Sipsmith has always been a London Dry gin, which, despite the name, can be produced anywhere. Yet the brand, whose original distillery was in Hammersmith before moving to neighbouring Chiswick, could never come from anywhere else. “It’s great to have a London Dry gin that’s genuinely made in London in the way it used to be,” says Galsworthy, who began supplying the city’s five-star hotels from his scooter. Wobbling and weaving through the city streets with five cases of gin wasn’t part of the original business plan but, unfortunately, no wholesaler could be tempted. Eventually, having built up around 100 steady accounts, Coe Vintners lent a hand, while foreign importers began buying the odd pallet – or rather more in the case of Australia.
Breaking into the US was another matter and it has taken Sipsmith three attempts with different importers to establish a reasonable base. From his time there with Fuller’s, Galsworthy had seen the supply chain littered with dead brands that had spread themselves too thin. “You have to be really strategic and go in narrow and deep,” he says. “We’ve now got a gentle, latent demand, and we’re growing in some interesting markets like Austen, Denver and Seattle, but we’ve by no means cracked it.”
By 2016, Sipsmith had 35 staff and was growing at 60%70% a year, with exports at 30%, but: “The reality was we were struggling on the international stage,” says Galsworthy. “To get a share of voice or any sense of priority is so difficult, even if you are the founder. It became apparent that we needed to do more than plant flag poles. We were in danger of not realising our mission – to be available in a meaningful way in all four corners of the world, and to be around in 200 years’ time – if we didn’t move quickly.” So Sipsmith sold a majority stake for a reported £50 million to Beam Suntory, which appeared to offer the best fit among various suitors.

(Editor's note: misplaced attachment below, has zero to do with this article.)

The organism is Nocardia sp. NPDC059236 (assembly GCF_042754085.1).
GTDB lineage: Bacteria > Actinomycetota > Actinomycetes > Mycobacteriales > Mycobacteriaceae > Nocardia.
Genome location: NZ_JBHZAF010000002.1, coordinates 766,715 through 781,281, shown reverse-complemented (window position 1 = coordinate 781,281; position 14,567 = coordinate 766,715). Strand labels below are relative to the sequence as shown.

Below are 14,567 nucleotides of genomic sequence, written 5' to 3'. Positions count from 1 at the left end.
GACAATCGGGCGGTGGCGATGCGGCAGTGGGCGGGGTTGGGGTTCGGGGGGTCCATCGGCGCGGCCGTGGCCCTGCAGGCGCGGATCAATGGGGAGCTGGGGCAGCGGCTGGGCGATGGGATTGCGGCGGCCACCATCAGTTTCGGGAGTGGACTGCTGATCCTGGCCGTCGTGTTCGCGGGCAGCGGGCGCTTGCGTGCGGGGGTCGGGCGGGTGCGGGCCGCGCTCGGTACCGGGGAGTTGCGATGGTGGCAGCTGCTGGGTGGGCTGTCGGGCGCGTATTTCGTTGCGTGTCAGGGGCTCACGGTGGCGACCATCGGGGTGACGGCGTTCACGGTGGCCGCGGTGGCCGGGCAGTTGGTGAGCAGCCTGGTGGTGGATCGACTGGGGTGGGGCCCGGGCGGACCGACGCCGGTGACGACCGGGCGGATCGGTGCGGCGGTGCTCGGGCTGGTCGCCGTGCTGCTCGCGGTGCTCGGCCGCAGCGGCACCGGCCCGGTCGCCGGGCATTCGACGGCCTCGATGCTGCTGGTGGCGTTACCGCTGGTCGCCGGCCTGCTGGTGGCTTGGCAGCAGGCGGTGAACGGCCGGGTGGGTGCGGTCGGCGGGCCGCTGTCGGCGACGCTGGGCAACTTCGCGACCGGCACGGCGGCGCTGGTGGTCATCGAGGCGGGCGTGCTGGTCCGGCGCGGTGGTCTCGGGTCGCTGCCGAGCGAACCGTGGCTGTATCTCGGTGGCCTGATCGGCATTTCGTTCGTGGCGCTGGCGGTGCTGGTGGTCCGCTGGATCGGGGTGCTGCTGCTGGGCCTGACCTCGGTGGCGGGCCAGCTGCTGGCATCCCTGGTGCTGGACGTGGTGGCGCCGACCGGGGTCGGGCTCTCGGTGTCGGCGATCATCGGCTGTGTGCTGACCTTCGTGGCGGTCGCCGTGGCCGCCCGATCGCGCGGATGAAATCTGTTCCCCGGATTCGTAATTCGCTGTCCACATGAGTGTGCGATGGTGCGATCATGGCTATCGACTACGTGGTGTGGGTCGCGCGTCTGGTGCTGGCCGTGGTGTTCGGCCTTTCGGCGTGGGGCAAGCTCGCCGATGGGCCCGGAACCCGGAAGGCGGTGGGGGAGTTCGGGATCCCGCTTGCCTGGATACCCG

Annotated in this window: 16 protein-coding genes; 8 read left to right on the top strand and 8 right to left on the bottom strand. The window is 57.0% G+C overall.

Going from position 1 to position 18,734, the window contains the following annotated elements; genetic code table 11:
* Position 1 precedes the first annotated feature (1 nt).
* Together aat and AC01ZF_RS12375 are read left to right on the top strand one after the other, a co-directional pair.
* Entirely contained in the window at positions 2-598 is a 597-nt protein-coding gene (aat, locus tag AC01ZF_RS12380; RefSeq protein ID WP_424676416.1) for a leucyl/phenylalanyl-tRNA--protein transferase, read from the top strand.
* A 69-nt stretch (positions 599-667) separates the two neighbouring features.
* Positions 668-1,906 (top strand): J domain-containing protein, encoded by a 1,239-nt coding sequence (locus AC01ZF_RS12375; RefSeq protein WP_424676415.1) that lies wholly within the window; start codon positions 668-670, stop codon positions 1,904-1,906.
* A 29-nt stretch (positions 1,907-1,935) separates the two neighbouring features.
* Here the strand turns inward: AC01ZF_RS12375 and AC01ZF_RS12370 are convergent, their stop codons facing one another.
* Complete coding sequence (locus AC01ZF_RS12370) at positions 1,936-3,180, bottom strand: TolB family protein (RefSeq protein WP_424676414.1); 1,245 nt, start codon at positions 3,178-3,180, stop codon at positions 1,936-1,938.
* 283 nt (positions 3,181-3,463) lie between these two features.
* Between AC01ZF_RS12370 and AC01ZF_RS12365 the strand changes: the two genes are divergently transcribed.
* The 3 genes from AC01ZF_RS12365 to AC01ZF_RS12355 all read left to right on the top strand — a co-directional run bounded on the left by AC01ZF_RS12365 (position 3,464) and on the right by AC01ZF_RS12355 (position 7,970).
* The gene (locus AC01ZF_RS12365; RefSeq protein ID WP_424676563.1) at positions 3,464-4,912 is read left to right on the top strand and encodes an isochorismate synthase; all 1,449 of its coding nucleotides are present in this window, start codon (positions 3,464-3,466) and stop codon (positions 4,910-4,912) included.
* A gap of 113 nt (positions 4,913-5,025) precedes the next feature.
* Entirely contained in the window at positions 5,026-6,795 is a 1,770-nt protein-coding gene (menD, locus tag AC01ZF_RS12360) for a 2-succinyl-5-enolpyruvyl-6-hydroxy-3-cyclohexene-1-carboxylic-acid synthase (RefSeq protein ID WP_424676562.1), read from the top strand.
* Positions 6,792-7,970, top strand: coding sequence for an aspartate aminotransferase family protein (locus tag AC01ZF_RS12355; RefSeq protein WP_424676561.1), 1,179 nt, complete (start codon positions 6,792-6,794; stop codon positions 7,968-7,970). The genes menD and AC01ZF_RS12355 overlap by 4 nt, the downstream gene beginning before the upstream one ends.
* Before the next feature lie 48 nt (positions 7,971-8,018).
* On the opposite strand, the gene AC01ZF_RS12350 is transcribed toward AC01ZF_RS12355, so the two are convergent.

Getting into bed with an elephant, even the most gentle, zen-like elephant, carries the risk of being squished in the night. Yet Galsworthy insists that Beam Suntory is fully aware of this, and says: “They told us, ‘don’t let us crush the butterfly – you’ve got to bully us, we’re not going to bully you. We want this to be a longterm play, and we’re not even going to sleep in the same bed’.” He adds: “The brand is still operated out of west London, with strategy driven by west London, and in the UK we remain independent with a dotted line around us.”
Corporate giants like Beam Suntory could obviously start their own small brands, but it’s not something that comes easy. “Every one of them would admit they’re not going to be as good as people who are unshackled and enabled by an entrepreneurial spirit,” says Galsworthy. Curiously he refuses to take the credit for having the potty pot still law overturned, yet he and his cofounders certainly influenced the decision. Without Sipsmith the UK boom in craft spirits could have been something of a damp squib.
Click through the following pages to see the timeline of Sipsmith’s brand history.